Float the phrase “tube reverb” and most players are likely to conjure up an image of one of Fender’s creations, whether it’s a blackface amp like the Deluxe Reverb or Twin Reverb, or this stand-alone 1961 Reverb Unit. This unassuming brown box was in fact where reverb was born, as far as the Fullerton company was concerned, and it remains, for many players, the zenith of that wet, atmospheric sound.
Although Fender was late to the game—Ampeg, Gibson, Danelectro, and others had already introduced the effect—the Fullerton, California, company would set the standard for tube-driven spring reverb in ’61, when it debuted the humbly named Reverb Unit, which introduced a sound that would be difficult to accurately replicate in the post-preamp reverb stages subsequently included in most guitar amplifiers.
The Fender Reverb Unit also offers more controls than most amp-based reverb circuits, with knobs for Dwell (depth), Mixer (reverb/dry blend), and Tone (brightness of the effected signal). It also has a deep, lush, watery sound thanks to an uncompromising tube-driven circuit. Circuit-wise, the Reverb Unit, which is designated Model 6G15, is essentially a small amplifier in and of itself. Instead of driving a speaker, however, it drives one end of a set of springs in the “tank,” with a transducer at the other end of the springs to pick up the delayed signal, which is then amplified and blended into the dry signal. As such, the Reverb Unit contains 12AT7 and 7025 preamp tubes, and a 6K6GT output tube (a slightly weaker variant of the 6V6GT, which is often used in reissue units). It also has both power and output transformers. All in all, enough circuitry and components to build a small, single-ended amp, not unlike a Champ.
As a result, this became the sound of surf guitar and a must-have effect for guitarists—and indeed vocalists—in several other genres. When used with guitar, it’s designed to be placed in front of the amplifier, which is to say, to be connected between your guitar and your amp’s input as you would most traditional effects pedals. As such, Reverb Units function best when plugged into vintage-style, low-gain amplifiers. Although they can be used in the effects loops of some amps, they don’t tend to perform their best in such setups.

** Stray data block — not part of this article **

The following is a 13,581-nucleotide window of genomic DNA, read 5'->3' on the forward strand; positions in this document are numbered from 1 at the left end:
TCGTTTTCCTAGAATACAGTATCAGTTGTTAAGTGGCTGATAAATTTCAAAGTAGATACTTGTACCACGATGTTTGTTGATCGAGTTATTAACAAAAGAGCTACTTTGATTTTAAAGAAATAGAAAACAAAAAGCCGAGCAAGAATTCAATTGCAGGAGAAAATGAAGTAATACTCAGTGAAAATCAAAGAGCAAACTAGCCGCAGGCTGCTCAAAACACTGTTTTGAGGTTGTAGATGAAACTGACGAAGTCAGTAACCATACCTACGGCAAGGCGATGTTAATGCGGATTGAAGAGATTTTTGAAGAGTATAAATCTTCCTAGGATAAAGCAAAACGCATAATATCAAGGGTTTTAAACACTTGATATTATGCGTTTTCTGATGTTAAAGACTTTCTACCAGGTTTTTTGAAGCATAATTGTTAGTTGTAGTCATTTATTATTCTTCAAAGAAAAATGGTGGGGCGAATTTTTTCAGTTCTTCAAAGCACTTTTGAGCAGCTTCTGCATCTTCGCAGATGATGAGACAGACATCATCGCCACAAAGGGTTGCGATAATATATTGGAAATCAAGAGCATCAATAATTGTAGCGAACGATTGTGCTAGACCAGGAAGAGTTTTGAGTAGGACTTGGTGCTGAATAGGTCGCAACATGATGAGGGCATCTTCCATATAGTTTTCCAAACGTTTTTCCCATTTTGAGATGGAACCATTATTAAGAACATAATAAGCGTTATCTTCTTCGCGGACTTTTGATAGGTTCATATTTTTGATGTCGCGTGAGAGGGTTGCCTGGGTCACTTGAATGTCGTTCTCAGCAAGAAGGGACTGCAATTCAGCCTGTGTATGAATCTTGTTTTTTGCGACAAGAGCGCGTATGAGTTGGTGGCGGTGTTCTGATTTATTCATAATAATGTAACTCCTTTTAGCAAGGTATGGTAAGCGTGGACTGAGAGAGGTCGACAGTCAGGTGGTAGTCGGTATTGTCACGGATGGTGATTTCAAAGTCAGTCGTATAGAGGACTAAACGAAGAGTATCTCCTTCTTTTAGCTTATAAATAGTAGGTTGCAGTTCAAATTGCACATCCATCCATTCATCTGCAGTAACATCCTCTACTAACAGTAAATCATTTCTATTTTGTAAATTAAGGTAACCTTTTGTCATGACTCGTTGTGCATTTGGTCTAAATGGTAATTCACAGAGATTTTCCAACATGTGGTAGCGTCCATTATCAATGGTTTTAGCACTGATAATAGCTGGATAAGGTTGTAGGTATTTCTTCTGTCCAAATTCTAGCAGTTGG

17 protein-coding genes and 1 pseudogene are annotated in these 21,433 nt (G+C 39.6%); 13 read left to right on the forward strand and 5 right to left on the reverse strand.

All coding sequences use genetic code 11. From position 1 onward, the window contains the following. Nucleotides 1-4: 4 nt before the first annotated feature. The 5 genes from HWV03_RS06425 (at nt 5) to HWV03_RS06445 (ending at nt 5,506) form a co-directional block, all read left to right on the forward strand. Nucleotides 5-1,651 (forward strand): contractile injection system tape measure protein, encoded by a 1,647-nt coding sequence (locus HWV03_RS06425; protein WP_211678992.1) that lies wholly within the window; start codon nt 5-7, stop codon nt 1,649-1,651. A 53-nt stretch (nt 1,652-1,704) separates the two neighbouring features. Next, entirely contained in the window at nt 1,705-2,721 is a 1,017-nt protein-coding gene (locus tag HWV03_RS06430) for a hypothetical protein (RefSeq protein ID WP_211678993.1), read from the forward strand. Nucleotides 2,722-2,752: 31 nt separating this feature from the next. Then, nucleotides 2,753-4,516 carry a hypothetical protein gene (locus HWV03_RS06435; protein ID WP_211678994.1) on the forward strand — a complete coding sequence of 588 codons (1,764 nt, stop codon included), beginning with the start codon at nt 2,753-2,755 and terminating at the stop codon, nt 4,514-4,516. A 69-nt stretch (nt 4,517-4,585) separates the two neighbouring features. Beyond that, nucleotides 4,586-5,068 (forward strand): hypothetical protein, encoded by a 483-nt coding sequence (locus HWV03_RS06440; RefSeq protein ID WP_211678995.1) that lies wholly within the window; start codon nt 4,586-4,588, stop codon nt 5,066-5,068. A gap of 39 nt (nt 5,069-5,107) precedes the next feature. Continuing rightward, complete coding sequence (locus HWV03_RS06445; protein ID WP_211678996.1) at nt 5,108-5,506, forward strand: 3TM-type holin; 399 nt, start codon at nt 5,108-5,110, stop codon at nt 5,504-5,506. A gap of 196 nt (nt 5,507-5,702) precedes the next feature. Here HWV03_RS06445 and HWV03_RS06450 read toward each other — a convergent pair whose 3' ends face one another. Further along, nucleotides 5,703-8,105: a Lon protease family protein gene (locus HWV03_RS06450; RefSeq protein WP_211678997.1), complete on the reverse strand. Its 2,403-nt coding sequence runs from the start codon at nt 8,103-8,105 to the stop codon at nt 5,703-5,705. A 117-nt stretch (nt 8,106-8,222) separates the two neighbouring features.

A few minutes spent playing with a great vintage unit quickly reveals what a wonder this effect must have been in its day. When set just right, the Reverb Unit adds an ethereal dimension to your guitar tone, and takes you on a sonic trip rarely bettered by more dramatic delay or modulation effects. It’s still a major classic—and little wonder. Surf supremo Dick Dale was one of the first major proponents of Fender’s Reverb Unit, and soon after its release every other surfer worth their salt had to have one—as did every other pop, jazz, and rock ’n’ roll guitarist on the block. Over the years, the Reverb Unit’s liquidy sproing has also graced the playing of Neil Young, J. Mascis of Dinosaur Jr., and Stone Gossard of Pearl Jam, among many others.
> Fully tube-driven
> Long Accutronics spring tank
> Controls for Dwell, Mixer, and Tone
> Brown Tolex covering with wheat grille cloth
> Tubes: 12AT7, 7025, 6K6GT